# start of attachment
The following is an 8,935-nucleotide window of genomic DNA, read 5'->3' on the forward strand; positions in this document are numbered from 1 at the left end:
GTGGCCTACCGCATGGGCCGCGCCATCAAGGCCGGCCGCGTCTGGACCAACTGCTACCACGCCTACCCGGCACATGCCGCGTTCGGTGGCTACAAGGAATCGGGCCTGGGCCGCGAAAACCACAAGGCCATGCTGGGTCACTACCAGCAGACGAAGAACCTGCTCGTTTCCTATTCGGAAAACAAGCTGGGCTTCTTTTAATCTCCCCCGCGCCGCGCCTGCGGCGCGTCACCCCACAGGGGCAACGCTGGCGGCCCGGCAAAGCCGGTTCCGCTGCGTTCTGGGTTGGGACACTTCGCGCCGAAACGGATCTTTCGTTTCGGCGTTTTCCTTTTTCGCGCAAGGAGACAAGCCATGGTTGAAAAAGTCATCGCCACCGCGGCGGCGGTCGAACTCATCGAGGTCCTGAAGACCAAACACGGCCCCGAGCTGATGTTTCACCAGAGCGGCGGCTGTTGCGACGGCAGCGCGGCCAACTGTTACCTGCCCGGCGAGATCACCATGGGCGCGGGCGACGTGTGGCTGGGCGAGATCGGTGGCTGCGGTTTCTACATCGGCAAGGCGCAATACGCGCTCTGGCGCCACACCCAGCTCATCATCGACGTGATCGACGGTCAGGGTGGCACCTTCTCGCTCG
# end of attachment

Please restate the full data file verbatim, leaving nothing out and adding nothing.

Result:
The following is an 8,935-nucleotide window of genomic DNA, read 5'->3' on the forward strand; positions in this document are numbered from 1 at the left end:
GTGGCCTACCGCATGGGCCGCGCCATCAAGGCCGGCCGCGTCTGGACCAACTGCTACCACGCCTACCCGGCACATGCCGCGTTCGGTGGCTACAAGGAATCGGGCCTGGGCCGCGAAAACCACAAGGCCATGCTGGGTCACTACCAGCAGACGAAGAACCTGCTCGTTTCCTATTCGGAAAACAAGCTGGGCTTCTTTTAATCTCCCCCGCGCCGCGCCTGCGGCGCGTCACCCCACAGGGGCAACGCTGGCGGCCCGGCAAAGCCGGTTCCGCTGCGTTCTGGGTTGGGACACTTCGCGCCGAAACGGATCTTTCGTTTCGGCGTTTTCCTTTTTCGCGCAAGGAGACAAGCCATGGTTGAAAAAGTCATCGCCACCGCGGCGGCGGTCGAACTCATCGAGGTCCTGAAGACCAAACACGGCCCCGAGCTGATGTTTCACCAGAGCGGCGGCTGTTGCGACGGCAGCGCGGCCAACTGTTACCTGCCCGGCGAGATCACCATGGGCGCGGGCGACGTGTGGCTGGGCGAGATCGGTGGCTGCGGTTTCTACATCGGCAAGGCGCAATACGCGCTCTGGCGCCACACCCAGCTCATCATCGACGTGATCGACGGTCAGGGTGGCACCTTCTCGCTCG